By: Emily Pereira, Guest Blogger
This morning I woke up to a text from a friend who told me she’d changed her wedding plans and was now having just family and really close friends who know them both. I was no longer invited.
It’s true I don’t know him very well. Traveling is big part of his job, and during many of my visits, he’s often been away. However, despite living in different cities for the entirety of our friendship, we've traveled together, visited often, and were very close for many years. I couldn’t help but to feel the sting of rejection.
When you disinvite a close (now debatable) friend to your wedding, aren’t you basically saying, “I don’t want to be friends with you anymore?”
It lit up all of my pictures (psychic lingo for old issues) that I’m not considered worthy of an invitation because I’m not married anymore.
And we’re talking OLD ISSUES. Eight years ago when a 5-year relationship fell apart, I found myself no longer included in parties, events and vacations, while my ex still was. I felt abandoned and discarded by the people I was closest to.
That apparent rejection hurt like hell. But it turned out to be the catalyst for me to walk an entirely new, much healthier and ultimately happier path. A path that helped me find the courage to look at my darkness and bring it into the light; it allowed me know myself on a much deeper level. It’s a path that opened up my curiosity and passion for art, creating my own music, writing, and speaking my truth. Things I never knew were a part of me.
My first reaction to her text was my stomach hurt. Then I escaped momentarily to the abyss of the Internet. I caught myself judging her and considered writing a response I might regret later. None of those things made me feel any better.
Then I remembered I don’t have to react.
I took a breath. And then another one. I let myself to cry. At first I thought I was crying over the dissolution of friendship. But then I realized that was just an aspect of it.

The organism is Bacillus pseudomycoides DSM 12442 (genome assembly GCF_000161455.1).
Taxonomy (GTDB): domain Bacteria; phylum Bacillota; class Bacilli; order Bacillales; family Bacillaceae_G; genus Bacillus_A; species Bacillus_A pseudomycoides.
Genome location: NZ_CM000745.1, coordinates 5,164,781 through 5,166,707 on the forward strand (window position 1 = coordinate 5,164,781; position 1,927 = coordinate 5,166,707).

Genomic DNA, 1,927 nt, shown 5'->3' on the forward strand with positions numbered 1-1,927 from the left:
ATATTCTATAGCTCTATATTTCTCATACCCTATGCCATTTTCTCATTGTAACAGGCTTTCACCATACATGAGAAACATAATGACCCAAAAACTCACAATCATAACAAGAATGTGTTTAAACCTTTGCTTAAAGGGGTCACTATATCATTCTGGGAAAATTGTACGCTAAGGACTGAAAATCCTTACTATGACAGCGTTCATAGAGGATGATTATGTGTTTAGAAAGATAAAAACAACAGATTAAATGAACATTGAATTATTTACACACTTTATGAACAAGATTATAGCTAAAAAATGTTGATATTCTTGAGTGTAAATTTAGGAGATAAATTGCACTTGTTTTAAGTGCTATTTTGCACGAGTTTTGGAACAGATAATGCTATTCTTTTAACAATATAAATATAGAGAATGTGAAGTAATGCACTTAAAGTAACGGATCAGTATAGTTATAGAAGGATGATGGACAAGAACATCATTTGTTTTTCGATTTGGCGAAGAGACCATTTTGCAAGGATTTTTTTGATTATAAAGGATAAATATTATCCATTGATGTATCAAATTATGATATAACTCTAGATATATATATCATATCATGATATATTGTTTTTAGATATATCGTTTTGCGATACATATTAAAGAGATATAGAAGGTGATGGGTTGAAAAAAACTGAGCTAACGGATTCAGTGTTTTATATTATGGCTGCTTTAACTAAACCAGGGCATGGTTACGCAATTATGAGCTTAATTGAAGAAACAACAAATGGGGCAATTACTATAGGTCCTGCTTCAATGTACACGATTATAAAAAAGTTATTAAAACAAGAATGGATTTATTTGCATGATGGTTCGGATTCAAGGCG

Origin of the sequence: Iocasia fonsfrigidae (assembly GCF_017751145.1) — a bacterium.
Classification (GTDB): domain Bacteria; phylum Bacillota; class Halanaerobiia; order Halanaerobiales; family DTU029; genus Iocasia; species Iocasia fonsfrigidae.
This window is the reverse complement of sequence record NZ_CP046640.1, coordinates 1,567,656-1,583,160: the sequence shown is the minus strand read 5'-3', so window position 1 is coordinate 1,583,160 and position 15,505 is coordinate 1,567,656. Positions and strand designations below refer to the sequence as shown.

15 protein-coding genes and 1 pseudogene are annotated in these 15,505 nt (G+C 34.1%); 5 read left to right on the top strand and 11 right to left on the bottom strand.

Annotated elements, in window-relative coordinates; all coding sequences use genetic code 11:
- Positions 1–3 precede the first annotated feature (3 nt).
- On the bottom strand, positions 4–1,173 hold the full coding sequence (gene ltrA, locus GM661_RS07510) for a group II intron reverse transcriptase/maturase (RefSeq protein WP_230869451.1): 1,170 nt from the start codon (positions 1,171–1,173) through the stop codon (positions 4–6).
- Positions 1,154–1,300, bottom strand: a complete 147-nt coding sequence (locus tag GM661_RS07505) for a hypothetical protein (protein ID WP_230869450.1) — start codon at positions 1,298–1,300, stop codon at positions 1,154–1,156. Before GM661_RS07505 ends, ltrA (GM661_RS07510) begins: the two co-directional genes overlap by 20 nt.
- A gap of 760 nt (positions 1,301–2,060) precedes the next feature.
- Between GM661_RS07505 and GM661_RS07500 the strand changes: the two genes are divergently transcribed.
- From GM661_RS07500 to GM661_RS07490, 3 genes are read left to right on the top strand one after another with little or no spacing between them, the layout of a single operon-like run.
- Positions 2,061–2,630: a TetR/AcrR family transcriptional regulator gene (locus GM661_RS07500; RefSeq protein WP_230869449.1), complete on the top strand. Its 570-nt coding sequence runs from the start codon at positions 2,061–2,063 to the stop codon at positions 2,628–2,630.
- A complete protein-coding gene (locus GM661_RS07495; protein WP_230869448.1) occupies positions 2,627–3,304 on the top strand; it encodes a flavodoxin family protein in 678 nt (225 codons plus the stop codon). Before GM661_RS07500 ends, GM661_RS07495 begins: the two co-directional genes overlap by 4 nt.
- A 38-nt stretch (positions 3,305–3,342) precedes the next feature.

Mostly I was crying because personal growth (whether I want it or not) is unequivocally my path in this lifetime. I need it the way I need water and air and sunshine and tacos. And sometimes, personal growth is really fucking hard.
It’s hard because a path of growth means we lose a lot of lovely people along the way.
Life is about alignment. We cruise along on our individual paths and other people we share alignments with (values, passions, directives) navigate beside us. If we stay in alignment, we continue together. However, if one of us shifts, we move onto different tracks and create new alignments. Theory, it’s all very beautiful and fluid. Practice is obviously a different story.
I lingered in bed for awhile, indulging in the cool, foggy morning thinking about all of the people I’ve navigated with from my first friend in kindergarten to my group of friends I felt abandoned me eight years ago, to my (now-ex) husband, and friend that’s getting married. Even if I didn’t understand it at the time, they've all undoubtedly helped me along on my path to better understanding myself. And that is a gift.
I sat up, took some more deep breaths and decided to respond.
First, I remembered that it’s not personal. As much as her text lit my pictures up like a Christmas tree, it’s not about me. She is creating her life based on where she and her partner are aligned right now. I get that.
Then, I forgave. Forgiveness wasn’t for her- it was for me. For + Giving means letting go, and that act of letting go means we are giving to ourselves. We are giving ourselves the freedom to detach from old energetic chords. Perceived rejection can create cords just as strong as love, but they don't feel like love. Forgiveness allows us to let go of old alignment connections that cause hurt/pain. It also makes room to create new alignments.
Finally, I released. By releasing my friend to her highest good, (sending positive energy and love her way) I created an energetic vibration to release myself to MY highest good as well. After all, what you put out you get back!
Today my practice is to remember that people come into our lives for a season, a reason, or a lifetime. Have gratitude for the good times and just let go.
Tell us about a time you were really able to forgive and let go. How did you do it? What did you learn?
Emily Pereira is creator of the Be The BEginner Movement and the popular BEginnerDinner Series. She is passionate about helping others access their innate artist spark and unique creative genius to create inspired, connected and fulfilling lives! As a Spirit Nature Certified Spiritual Advocate, Emily assists women in gaining greater consciousness, cultivating self worth, and discovering their authenticity in one-on-on sessions, workshops and group retreats.